' With you I hear nations speaking, with Beetho- ven only big boys playing with rattles.' This criticism, though too severe on Beethoven, has in it elements of justice, for in this pièce d'occasion Weber has in truth outdone his great contem- porary.
With the completion of his cantata Weber de- cided to give up his post at Prague. The main object of his labours, the reorganisation of the opera on a solid basis, was accomplished. To produce first-rate results, and make it one of the chief institutions for promoting German dramatic art, was out of the question under the circum- stances in which he was placed, and with the means at his disposal. But he thought that it could be maintained at its then state of efficiency without his aid ; and as Prague had nothing to offer for himself and the furtherance of his own artistic life he resigned his post on Sept. 30, 1816. Projects of a grand tour or a summons to some other great art-institution again floated through his mind. He had been again in Berlin during the summer, and had produced his cantata on the anniversary of Waterloo with such success that it was re- peated on the 23rd June. Count Briihl, IfBand's successor as Intendant of the court -theatres, was devoted to both Weber and his music, and tried, though vainly, to procure him the appointment of Capellmeister vice Himmel. The post was occu- pied provisionally by Bernhard Romberg, and not even a title from the Prussian court could be had for Weber. On his return journey to Prague he made the acquaintance at Carlsbad of Count Vitzthum, Marshal to the Saxon Court, and he opened to him a prospect of an invitation to Dresden. After a formal farewell to Prague he accompanied his fiancee to Berlin on a star- engagement, and remained there for the rest of the year busily engaged in composition. The PF. sonatas in Ab and D minor, the grand duo for PF. and clarinet, and several charming songs with PF. accompaniment, belong to this time. On Dec. 21, just before starting on a tournee to Hamburg and Copenhagen, he received the news that the King of Saxony had appointed him Ca- pellmeister of the German opera at Dresden.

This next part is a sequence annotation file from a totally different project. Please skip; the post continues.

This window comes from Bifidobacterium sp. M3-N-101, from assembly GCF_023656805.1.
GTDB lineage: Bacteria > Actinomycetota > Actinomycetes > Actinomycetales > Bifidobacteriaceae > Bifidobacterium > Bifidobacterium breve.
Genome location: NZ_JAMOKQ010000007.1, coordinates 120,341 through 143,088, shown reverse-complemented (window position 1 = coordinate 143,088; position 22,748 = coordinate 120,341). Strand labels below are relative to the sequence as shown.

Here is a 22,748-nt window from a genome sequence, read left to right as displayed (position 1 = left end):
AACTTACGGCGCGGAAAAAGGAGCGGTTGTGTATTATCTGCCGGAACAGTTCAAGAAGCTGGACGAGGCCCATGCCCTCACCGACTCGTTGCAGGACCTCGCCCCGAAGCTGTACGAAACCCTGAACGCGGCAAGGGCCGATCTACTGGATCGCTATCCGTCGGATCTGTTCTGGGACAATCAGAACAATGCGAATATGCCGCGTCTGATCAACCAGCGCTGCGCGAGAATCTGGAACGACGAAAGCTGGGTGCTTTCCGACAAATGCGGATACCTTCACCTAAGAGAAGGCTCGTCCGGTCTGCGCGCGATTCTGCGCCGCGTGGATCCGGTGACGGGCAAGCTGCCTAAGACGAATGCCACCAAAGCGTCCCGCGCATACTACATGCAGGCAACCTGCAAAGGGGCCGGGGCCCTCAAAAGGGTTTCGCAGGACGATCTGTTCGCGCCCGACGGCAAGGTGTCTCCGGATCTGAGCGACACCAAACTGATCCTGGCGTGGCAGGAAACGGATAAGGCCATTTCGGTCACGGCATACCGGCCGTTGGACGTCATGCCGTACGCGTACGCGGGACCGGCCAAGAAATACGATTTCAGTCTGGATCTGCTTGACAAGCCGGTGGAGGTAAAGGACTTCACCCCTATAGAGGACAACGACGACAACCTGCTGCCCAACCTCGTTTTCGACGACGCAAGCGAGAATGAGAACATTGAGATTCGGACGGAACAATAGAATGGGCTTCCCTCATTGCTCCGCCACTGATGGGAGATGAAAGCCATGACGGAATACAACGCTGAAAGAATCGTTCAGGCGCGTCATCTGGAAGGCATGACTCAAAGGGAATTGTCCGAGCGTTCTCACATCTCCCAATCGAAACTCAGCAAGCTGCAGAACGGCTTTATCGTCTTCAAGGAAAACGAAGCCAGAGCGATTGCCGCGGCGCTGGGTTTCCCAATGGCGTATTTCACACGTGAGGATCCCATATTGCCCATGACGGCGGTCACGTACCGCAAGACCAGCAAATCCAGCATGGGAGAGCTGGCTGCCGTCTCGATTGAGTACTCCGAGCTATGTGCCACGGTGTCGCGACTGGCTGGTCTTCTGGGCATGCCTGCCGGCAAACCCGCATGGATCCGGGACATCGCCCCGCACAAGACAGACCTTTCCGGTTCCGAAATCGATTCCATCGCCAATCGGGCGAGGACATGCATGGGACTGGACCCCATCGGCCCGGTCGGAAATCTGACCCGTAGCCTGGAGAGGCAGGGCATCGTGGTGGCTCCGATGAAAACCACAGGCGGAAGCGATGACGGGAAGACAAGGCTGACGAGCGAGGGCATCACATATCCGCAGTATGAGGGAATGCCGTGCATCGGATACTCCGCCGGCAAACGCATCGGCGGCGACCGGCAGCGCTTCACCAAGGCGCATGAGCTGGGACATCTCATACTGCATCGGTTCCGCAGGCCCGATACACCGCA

Weber's work at Dresden, which was to last for nine years and terminate only with his pre- mature death, is of the highest importance. Not only did he there bestow on his countrymen those works which, with Mozart's, form the main basis of German national opera, but he founded an institution for the performance of German opera at one of the most musically dis- tinguished courts of Germany, which did not possess one before. In all the other courts where music was cultivated German opera had for long stood on an equal footing with Italian. Vienna, Berlin, Munich, Mannheim, and other places, had had a national opera by the end of the 18th century, and in most cases the rise of the German opera had put an end to the separate existence of its rival. In Dresden alone matters were different. From the begin- ning of the 1 8th century, when Italian opera had reached a perfection scarcely to be surpassed VOL. IV. PT. 4.